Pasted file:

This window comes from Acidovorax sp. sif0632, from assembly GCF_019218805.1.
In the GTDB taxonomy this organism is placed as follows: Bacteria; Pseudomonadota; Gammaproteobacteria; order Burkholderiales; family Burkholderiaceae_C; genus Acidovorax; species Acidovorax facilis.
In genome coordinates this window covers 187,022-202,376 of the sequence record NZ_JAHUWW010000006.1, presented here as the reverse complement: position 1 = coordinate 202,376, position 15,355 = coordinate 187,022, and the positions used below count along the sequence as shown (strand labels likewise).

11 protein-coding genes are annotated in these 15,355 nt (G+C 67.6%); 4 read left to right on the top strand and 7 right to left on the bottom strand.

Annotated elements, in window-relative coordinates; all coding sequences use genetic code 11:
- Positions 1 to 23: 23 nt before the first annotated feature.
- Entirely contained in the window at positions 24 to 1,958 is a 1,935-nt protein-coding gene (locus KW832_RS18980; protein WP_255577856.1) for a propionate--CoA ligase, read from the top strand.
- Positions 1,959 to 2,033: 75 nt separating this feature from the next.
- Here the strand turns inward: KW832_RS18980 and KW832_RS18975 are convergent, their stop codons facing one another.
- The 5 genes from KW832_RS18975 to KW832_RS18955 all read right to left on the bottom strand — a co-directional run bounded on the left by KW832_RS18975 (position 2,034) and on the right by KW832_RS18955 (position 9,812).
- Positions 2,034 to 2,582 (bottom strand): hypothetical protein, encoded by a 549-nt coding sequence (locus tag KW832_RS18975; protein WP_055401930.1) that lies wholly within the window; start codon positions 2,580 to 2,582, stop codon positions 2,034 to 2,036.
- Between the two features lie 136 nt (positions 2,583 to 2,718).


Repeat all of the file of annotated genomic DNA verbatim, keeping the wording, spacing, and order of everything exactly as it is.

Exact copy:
This window comes from Acidovorax sp. sif0632, from assembly GCF_019218805.1.
In the GTDB taxonomy this organism is placed as follows: Bacteria; Pseudomonadota; Gammaproteobacteria; order Burkholderiales; family Burkholderiaceae_C; genus Acidovorax; species Acidovorax facilis.
In genome coordinates this window covers 187,022-202,376 of the sequence record NZ_JAHUWW010000006.1, presented here as the reverse complement: position 1 = coordinate 202,376, position 15,355 = coordinate 187,022, and the positions used below count along the sequence as shown (strand labels likewise).

11 protein-coding genes are annotated in these 15,355 nt (G+C 67.6%); 4 read left to right on the top strand and 7 right to left on the bottom strand.

Annotated elements, in window-relative coordinates; all coding sequences use genetic code 11:
- Positions 1 to 23: 23 nt before the first annotated feature.
- Entirely contained in the window at positions 24 to 1,958 is a 1,935-nt protein-coding gene (locus KW832_RS18980; protein WP_255577856.1) for a propionate--CoA ligase, read from the top strand.
- Positions 1,959 to 2,033: 75 nt separating this feature from the next.
- Here the strand turns inward: KW832_RS18980 and KW832_RS18975 are convergent, their stop codons facing one another.
- The 5 genes from KW832_RS18975 to KW832_RS18955 all read right to left on the bottom strand — a co-directional run bounded on the left by KW832_RS18975 (position 2,034) and on the right by KW832_RS18955 (position 9,812).
- Positions 2,034 to 2,582 (bottom strand): hypothetical protein, encoded by a 549-nt coding sequence (locus tag KW832_RS18975; protein WP_055401930.1) that lies wholly within the window; start codon positions 2,580 to 2,582, stop codon positions 2,034 to 2,036.
- Between the two features lie 136 nt (positions 2,583 to 2,718).